I think that as long as you don't hurt anyone (including yourself), you can be as much 'in your head' as you wish.
     
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  12. SDRSpark

    SDRSpark Well-Known Member V.I.P Member

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    I certainly do. I don't seem to be all that capable of staying grounded in the real world unfortunately. I've always been this way...I remember as a child complaining to my mom that I couldn't sleep because "my brain won't shut up".
     
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  13. Gracey

    Gracey Well-Known Member

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    I love it in here. (My own head)

    It's taken the best part of my natural lifetime to date, to build it and organise it just so.

    Of course, if I get stuck in here, I sometimes need help to get out.

    Over analysing and overthinking; in my humble opinion, is a learned habit.

    In my own case, I only needed to recognise the habit then disrupt or pause the thought patterns in order to change the habit.
    -sounds simple? It isn't.

    But each person is unique in what works or doesn't work for them.
     
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  14. Bolletje

    Bolletje Overly complicated potato V.I.P Member

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    I spend a lot of time in my head and I have a tendency to overthink things, but as I’ve grown older I have learned to be more present.
     
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  15. Tom

    Tom Well-Known Member V.I.P Member

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    Another option is spending time in someone else's head.

    ;)
     
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  16. AutismDad

    AutismDad New Member

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    Neuro-typicals over-analyze as well. "Paralysis by analysis" it is called. I don't think there's anything wrong with being a habitual thinker. Everything in moderation, though. I say try not to be so into your own thoughts that you forego using your periscope to check on the outside world once in a while. But, I also don't want you to ignore us because we are here and we love you and need you in our lives, too. You might need to set a reminder to be outside of your head and check on your friends and family. Cheers!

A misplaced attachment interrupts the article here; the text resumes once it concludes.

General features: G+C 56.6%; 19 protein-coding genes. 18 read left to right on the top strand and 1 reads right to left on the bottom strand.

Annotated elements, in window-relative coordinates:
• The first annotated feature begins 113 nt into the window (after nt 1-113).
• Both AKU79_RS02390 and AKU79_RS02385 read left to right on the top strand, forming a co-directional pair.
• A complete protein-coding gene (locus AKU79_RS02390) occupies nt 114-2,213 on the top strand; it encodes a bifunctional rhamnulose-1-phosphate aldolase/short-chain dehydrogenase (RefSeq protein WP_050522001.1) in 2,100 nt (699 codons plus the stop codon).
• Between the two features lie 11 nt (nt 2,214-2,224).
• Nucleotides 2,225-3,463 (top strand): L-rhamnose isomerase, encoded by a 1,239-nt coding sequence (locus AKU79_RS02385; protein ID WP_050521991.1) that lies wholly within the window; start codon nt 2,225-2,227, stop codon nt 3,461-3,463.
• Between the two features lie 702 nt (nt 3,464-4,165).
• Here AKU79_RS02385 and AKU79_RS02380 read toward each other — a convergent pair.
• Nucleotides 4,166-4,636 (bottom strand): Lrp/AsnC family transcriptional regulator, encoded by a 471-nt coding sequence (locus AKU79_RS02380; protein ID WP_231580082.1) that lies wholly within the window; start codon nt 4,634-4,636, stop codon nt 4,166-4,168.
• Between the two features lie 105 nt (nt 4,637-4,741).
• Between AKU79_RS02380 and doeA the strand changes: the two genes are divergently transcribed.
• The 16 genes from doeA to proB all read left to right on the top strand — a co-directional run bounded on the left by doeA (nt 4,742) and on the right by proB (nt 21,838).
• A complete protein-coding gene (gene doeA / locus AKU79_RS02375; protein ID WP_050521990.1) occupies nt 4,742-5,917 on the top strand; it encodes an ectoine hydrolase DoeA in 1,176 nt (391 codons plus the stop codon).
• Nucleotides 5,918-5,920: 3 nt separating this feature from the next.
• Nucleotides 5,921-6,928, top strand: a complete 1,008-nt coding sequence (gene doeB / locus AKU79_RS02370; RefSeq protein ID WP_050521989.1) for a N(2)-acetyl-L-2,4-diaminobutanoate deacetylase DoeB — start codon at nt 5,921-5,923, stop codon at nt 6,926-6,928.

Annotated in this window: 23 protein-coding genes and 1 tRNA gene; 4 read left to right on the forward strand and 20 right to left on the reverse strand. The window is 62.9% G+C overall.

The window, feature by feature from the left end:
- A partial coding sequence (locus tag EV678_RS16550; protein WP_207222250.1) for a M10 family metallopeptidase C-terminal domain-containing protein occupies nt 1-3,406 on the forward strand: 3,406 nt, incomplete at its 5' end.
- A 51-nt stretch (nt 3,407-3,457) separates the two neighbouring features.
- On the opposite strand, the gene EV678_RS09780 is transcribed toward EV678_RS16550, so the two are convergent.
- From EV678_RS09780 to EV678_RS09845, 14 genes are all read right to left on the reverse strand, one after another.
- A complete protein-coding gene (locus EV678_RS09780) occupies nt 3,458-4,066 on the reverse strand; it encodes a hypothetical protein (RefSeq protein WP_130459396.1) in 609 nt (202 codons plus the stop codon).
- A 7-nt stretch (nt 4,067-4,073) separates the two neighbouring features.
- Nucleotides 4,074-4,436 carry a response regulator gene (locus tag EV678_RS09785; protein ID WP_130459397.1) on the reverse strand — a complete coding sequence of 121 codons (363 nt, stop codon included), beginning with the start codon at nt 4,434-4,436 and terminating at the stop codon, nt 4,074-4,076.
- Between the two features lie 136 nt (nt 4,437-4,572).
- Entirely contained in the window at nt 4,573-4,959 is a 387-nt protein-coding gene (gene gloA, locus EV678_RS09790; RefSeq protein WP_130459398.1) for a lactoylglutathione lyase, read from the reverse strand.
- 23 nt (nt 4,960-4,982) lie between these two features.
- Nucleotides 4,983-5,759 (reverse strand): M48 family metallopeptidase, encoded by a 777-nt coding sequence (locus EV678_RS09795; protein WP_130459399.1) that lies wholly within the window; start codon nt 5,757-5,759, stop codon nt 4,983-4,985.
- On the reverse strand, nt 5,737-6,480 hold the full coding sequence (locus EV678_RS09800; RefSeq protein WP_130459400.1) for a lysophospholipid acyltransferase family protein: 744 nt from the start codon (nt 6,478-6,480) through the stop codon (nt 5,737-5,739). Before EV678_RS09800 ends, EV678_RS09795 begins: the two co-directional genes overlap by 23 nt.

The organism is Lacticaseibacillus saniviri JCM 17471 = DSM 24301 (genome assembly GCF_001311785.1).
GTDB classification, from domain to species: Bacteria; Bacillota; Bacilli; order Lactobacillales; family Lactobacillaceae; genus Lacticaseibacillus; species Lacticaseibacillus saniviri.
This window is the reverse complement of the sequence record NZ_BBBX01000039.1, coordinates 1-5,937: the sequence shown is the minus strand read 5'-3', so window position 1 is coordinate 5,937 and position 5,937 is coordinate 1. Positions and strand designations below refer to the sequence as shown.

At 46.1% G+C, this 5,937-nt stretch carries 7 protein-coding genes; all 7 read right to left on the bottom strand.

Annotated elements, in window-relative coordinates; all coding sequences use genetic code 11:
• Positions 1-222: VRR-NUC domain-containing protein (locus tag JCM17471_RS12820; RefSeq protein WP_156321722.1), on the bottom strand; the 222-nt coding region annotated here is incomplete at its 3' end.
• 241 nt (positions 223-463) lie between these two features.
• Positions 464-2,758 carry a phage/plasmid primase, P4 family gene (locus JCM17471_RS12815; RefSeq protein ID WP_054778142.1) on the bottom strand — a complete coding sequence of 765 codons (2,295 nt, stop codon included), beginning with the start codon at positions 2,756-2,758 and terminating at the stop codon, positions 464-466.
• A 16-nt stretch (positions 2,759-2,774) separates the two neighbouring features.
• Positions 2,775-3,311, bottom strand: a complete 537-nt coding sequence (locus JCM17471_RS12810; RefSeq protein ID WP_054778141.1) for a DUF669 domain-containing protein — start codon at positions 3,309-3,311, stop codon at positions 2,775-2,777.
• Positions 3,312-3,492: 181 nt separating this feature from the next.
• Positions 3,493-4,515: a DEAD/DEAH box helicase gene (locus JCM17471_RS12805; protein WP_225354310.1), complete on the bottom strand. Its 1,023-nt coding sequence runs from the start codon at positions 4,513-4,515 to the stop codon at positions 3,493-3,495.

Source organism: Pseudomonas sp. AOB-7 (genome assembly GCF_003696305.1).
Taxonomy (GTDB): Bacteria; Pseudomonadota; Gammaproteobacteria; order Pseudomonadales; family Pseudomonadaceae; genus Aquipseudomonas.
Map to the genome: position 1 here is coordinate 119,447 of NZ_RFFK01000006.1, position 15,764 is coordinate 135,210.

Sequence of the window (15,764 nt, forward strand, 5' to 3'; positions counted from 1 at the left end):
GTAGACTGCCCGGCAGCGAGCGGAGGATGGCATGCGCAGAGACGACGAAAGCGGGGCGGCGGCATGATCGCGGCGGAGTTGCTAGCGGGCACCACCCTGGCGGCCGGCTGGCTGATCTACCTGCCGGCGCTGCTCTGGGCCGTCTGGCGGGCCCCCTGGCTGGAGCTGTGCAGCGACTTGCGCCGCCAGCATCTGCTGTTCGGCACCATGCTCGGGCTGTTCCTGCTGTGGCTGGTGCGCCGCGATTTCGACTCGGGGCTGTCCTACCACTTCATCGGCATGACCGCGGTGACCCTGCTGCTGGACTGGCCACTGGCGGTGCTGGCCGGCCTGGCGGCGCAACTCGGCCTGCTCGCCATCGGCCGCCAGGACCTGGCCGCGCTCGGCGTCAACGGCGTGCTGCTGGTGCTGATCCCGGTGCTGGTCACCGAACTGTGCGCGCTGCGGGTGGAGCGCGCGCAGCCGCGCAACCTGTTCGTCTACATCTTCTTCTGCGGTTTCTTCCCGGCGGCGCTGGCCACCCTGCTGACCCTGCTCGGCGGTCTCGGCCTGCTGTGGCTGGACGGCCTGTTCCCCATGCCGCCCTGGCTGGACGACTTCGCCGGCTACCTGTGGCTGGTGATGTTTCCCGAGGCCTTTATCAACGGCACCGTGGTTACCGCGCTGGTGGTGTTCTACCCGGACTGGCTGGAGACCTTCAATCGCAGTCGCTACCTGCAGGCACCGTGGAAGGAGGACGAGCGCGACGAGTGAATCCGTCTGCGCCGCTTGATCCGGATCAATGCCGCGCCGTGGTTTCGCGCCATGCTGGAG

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  17. Au Naturel

    Au Naturel Au Naturel

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    I found my greatest feeling of peace is when I am as much in the physical, natural world as I can be. It is the world of humanity that sets my nerves on edge and causes so much pain. Never been rejected by a tree nor does the sky care if I'm socially lacking.
     
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  18. AnnadinNoliman

    AnnadinNoliman Active Member

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    I think there's a benefit to engaging in the physical world I didn't naturally understand growing up. Like some people just like walking around in nature and they know that about themselves. For a long time I thought these people were just absolute lunatics being inside in my own world was obviously preferable. But it wasn't until I started getting out and into nature that I began noticing my mental state improving during and after the activity (be it walking biking jogging or whatever).
    THIS sums up my current mindset about nature. When I was younger I assumed going outside was equivalent to jumping between various social situations but when I discovered I could be just as alone in a forest as in my room my brain started feeling a lot better more often.
    I do think sometimes we get stuck in our heads and for me the answer to that is to remember I'm a small part of a large world that is always silently and nonjudgmentally with me whenever I remind myself to see it that way.
     
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  19. Soleil

    Soleil Well-Known Member

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    I don't quite get the question, but I think I would answer "yes", at least for me. I am very much a daydreamer, and when I need to occupy my mind I tend to think up stories or explain things to myself just to keep myself entertained. So I end up extremely quiet most of the time, fairly content to be on my own in the background.

    If you mean overanalyzing things, then also yes. I think about all the ways a situation can go, and freak out because I can't stop imagining the worst-case scenario.
     
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  20. BrokenBoy

    BrokenBoy 戯言使い(Nonsense User)

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    I feel the same way. It's impossible for me to be successful in this world unless I try to engage with the real world, but my mind doesn't want me to as a defense mechanism. If I engage with the real world I'd be forced to confront how ugly, talentless and unintelligent I am. So my mind defaults to being in this constant daydream-like state where I have fantasies or even delusions of grandeur which impacts the choices I make. And believe me, these delusions of feeling "invincible" or something similar have caused me to make terrible choices.